Hydrochloric acid generated by the hydrolysis reaction may be removed via conventional means, for example flash separation. After the hydrolysis reaction is substantially complete, as may be determined by monitoring the amount of HCl produced, the reaction solution is transferred to a dryer, 22, wherein the metal oxide and/or organo-metal oxide product is separated (dried) from the solution.

An embodiment of a process of the present invention for producing a treated metal oxide and organo-metal oxide is depicted schematically in Figure 2, which utilizes the same numerals as in Figure 1 to describe similar apparatus. As shown in Figure 2, a metal oxide and organo-metal oxide precursor, e.g. silicon tetrachloride (SiCl4), a treating agent, e.g. MTCS, methyltrichlorosiliane (CH3SiCl3) and a rate modifying drying agent, e.g. t-butanol (t-BuOH) are combined in a reaction vessel, 2. Agitation means 4, may be utilized to ensure thorough mixing and contact between the precursor, treating agent and the rate modifying drying agent.

The mixture of metal oxide and organo-metal oxide precursor, treating agent and rate modifying drying agent may then be transferred to a second reaction vessel, 12, and water (H2O) added to the vessel to further the hydrolysis reaction. Agitation means, 14, may also be utilized in the second reaction vessel to ensure contact between the constituents of the solution in the vessel.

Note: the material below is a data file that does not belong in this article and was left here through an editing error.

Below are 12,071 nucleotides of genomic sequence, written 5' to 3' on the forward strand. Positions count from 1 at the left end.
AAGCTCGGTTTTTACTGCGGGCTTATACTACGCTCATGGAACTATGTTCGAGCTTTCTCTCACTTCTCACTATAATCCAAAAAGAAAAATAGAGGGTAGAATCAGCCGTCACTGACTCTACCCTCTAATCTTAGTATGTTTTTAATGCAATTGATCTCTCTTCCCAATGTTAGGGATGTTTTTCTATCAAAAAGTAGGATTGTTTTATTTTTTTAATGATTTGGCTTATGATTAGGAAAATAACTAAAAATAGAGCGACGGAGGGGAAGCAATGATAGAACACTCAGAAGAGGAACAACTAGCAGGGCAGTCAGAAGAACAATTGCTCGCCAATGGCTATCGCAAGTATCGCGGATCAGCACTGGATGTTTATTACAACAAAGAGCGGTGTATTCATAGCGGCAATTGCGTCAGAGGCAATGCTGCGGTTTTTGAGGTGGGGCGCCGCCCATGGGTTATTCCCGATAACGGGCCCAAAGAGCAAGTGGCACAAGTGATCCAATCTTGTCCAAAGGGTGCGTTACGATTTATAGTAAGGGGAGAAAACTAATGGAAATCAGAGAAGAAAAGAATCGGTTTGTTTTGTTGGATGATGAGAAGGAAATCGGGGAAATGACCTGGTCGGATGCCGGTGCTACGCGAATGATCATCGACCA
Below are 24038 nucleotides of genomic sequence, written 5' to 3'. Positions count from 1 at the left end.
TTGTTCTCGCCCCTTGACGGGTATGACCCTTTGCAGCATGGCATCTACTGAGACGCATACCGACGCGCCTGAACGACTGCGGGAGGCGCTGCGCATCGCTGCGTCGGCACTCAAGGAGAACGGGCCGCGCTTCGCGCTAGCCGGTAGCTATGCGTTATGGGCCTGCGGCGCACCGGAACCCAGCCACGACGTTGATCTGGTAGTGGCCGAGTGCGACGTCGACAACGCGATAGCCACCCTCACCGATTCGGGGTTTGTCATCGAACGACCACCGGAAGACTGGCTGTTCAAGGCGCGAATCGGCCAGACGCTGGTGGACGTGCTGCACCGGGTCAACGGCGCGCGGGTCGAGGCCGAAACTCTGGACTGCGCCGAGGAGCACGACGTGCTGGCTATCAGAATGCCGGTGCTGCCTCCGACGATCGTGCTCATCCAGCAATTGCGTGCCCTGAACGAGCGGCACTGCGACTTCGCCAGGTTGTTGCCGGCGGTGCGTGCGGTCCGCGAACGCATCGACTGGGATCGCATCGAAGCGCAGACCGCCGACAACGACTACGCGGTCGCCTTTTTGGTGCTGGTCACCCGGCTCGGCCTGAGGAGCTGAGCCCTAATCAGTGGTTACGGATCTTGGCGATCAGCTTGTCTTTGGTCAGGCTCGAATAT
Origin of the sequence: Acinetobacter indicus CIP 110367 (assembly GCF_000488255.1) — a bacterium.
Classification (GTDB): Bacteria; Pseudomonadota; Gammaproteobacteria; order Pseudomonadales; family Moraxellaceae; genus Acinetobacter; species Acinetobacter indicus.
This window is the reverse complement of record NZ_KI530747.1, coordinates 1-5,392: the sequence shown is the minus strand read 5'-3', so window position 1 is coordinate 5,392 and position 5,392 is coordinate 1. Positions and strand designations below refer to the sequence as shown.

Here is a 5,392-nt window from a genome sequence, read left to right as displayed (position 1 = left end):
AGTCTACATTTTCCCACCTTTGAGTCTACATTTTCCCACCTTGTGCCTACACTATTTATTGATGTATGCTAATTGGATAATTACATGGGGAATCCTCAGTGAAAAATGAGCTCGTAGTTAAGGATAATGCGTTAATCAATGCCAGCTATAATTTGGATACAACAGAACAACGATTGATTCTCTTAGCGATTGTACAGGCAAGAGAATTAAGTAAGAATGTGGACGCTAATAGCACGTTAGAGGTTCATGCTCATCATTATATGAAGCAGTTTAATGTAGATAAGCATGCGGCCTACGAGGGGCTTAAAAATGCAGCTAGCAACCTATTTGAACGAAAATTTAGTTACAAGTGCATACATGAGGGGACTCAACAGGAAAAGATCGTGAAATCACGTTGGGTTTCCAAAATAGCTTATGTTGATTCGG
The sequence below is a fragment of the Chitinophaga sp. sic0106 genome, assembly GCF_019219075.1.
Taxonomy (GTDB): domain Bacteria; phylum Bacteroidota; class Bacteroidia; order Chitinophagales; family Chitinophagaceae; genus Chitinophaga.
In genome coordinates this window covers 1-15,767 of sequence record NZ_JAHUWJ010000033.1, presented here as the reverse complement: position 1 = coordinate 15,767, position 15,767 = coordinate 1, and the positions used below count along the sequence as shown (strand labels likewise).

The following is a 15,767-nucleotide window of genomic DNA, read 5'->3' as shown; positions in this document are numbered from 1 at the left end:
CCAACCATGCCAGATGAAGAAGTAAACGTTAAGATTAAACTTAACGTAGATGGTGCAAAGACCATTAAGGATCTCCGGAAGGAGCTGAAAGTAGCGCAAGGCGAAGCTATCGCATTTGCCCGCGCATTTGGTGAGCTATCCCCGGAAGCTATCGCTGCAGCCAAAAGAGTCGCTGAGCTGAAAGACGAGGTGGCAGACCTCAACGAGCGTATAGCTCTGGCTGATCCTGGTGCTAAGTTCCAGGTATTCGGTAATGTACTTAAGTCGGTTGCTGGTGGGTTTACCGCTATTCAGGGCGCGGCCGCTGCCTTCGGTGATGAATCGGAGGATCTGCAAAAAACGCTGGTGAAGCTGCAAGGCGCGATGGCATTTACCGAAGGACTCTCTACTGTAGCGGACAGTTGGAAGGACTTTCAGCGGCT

Hydrochloric acid generated by the hydrolysis reaction may be removed via conventional means, for example flash separation. After the hydrolysis reaction is substantially complete, as may be determined by monitoring the amount of HCl produced, the reaction solution is transferred to a dryer, 22, wherein the treated metal oxide and/or organo-metal oxide product is separated (dried) from the solution.

Figure 3 depicts alternative embodiments of processes of the present invention, utilizing the same numerals as Figures 1 and 2 to describe a similar apparatus. As shown in Figure 3 a rate modifying drying agent, e.g. t-butanol (t-BuOH), and water (H2O) (or, a rate modifying drying agent, water and a treating agent, e.g. MTCS, methyltrichlorosiliane (CH3SiCl3)) are combined in a reaction vessel, 2. Agitation means 4, may be utilized to ensure thorough mixing and contact between the water and the rate modifying drying agent (or the water, the rate modifying drying agent and the treating agent).

The mixture of water and rate modifying drying agent (or the mixture of water, rate modifying drying agent and treating agent) may then be transferred to a second reaction vessel, 12, and a metal oxide and organo-metal oxide precursor, e.g. silicon tetrachloride (SiCl4) added to the vessel for hydrolysis. Agitation means, 14, may also be utilized in the second reaction vessel to ensure contact between the constituents of the solution in the vessel.

Hydrochloric acid generated by the hydrolysis reaction may be removed via conventional means, for example flash separation. After the hydrolysis reaction is substantially complete, as may be determined by monitoring the amount of HCl produced, the reaction solution is transferred to a dryer, 22, wherein the metal oxide and/or organo-metal oxide product (or treated metal oxide and/or organo-metal oxide product) is separated (dried) from the solution.